The pedagogical challenge: Facing the aporetic madness of social justice

Year: 2005

Author: Zipin, Lew

Type of paper: Abstract refereed

The context for this symposium is an ARC linkage project – Redesigning Pedagogies in the North (RPiN) – currently in the first of three years. RPiN is a linkage partnership involving a University of South Australia team of 9 Chief Investigators plus other academic staff; the Northern Adelaide Secondary School Principal’s Network, spanning all 10 high schools in Adelaide’s northern suburbs; the Adelaide branch of the Australian Education Union; and the South Australian government’s Social Inclusion Unit. The project has a middle school focus, but includes one adult returning student program and one primary school.

Our political-ethical aim is more socially just schooling for students in one of the most severely ‘disadvantaged’ school catchments in Australia. Our educative aim is to design curriculum and pedagogy which engages students in meaningfully relevant learning that at the same time enables academic success. Our main strategy for doing this is to research the funds of knowledge (Moll et al) with which students identify in their lifeworlds beyond school; to build rigorous and at the same time meaningfully engaging school learning around this lifeworld-based knowledge; and to scaffold such lifeworld-relevant learning activities into productive connection with the learning of cultural capitals needed for mainstream academic success.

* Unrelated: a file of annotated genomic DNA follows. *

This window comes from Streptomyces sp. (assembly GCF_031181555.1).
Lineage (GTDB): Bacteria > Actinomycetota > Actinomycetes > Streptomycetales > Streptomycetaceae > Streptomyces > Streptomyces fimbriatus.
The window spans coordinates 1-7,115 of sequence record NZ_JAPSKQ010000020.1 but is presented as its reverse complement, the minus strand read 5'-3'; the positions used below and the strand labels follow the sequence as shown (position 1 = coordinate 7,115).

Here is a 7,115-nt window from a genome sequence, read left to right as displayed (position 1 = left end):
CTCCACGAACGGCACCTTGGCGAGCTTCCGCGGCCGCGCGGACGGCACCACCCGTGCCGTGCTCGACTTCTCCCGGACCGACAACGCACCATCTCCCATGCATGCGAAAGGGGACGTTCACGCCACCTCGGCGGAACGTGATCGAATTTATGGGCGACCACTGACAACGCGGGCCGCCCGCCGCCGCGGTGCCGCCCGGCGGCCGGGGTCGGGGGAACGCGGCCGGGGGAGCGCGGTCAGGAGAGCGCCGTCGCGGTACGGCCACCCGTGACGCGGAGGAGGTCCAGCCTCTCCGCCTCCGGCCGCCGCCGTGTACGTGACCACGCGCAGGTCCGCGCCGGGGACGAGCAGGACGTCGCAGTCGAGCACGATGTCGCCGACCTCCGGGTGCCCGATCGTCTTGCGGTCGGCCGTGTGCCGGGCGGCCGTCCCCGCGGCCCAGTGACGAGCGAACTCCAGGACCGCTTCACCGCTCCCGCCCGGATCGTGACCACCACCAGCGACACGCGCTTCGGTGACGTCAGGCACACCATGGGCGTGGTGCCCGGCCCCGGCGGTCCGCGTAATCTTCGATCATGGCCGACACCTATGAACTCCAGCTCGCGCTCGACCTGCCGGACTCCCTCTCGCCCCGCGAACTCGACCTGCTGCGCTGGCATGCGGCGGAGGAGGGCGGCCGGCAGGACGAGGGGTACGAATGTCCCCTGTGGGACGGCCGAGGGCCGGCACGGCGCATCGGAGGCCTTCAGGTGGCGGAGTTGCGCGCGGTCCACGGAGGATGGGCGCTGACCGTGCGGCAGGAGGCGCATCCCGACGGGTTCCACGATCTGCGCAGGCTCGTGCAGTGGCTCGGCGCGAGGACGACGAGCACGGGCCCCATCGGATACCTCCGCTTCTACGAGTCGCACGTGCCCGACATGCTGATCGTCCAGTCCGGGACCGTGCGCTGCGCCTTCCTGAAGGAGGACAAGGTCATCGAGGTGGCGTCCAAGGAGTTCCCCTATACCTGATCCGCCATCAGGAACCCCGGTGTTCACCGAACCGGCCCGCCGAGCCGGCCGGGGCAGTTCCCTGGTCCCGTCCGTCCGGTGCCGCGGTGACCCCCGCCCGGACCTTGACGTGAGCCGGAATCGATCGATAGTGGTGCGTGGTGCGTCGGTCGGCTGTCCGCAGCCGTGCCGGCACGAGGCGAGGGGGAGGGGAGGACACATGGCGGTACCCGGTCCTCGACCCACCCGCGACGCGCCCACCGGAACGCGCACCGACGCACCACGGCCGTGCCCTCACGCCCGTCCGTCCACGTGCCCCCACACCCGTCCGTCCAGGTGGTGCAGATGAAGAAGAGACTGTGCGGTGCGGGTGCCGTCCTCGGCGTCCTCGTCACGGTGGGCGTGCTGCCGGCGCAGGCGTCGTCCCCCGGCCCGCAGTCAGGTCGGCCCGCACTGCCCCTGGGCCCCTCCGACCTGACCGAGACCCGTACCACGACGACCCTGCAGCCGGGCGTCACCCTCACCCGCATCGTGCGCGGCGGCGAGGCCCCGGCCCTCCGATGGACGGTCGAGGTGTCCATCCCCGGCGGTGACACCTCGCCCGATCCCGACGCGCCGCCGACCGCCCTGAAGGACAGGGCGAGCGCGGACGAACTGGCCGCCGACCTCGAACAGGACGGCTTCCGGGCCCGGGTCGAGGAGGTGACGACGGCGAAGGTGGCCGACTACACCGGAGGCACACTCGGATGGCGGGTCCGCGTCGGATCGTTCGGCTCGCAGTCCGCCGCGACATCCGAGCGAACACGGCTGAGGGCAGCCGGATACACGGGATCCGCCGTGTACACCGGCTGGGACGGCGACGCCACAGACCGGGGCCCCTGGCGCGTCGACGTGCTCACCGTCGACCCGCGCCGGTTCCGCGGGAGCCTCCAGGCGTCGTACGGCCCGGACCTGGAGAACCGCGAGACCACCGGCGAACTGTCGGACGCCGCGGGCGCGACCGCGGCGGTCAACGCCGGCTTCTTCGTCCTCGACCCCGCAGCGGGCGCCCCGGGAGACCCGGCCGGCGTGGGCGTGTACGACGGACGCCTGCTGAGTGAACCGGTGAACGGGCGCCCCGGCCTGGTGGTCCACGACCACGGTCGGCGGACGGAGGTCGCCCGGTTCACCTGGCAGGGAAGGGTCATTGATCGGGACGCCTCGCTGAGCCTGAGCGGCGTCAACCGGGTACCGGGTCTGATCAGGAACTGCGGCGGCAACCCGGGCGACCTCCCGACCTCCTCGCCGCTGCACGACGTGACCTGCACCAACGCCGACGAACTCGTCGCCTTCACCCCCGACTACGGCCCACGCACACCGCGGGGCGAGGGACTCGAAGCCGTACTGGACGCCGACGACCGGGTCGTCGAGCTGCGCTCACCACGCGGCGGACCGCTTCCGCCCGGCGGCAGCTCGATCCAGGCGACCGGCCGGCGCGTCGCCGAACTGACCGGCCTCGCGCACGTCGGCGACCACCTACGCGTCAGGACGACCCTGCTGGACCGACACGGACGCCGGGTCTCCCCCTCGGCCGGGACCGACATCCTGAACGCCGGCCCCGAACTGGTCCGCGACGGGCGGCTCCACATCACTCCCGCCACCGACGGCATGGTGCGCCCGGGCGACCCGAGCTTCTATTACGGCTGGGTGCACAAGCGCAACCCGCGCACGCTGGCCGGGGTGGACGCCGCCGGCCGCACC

Methodologically, through early-stage roundtables and readings, Uni- and teacher researchers work together to develop our ‘ethnographic imaginations’ about student’s lives in local community sites beyond school. Extending from this the teacher researchers – assisted by Uni researchers – design pedagogies to engage students in rich curricular tasks that mobilise students as researchers of their own lifeworlds. It is hoped that these student projects will enable Uni- and teacher-researchers to know more about students’ lifeworld funds of knowledge, the pedagogies by which these are learned and taught in students’ out-of-school lives, and the identity formations that infuse these lifeworld ways of learning and knowing. All this then feeds into renewed action research cycles, further (re)designing curriculum and pedagogy that mobilises students as researchers of their lifeworlds.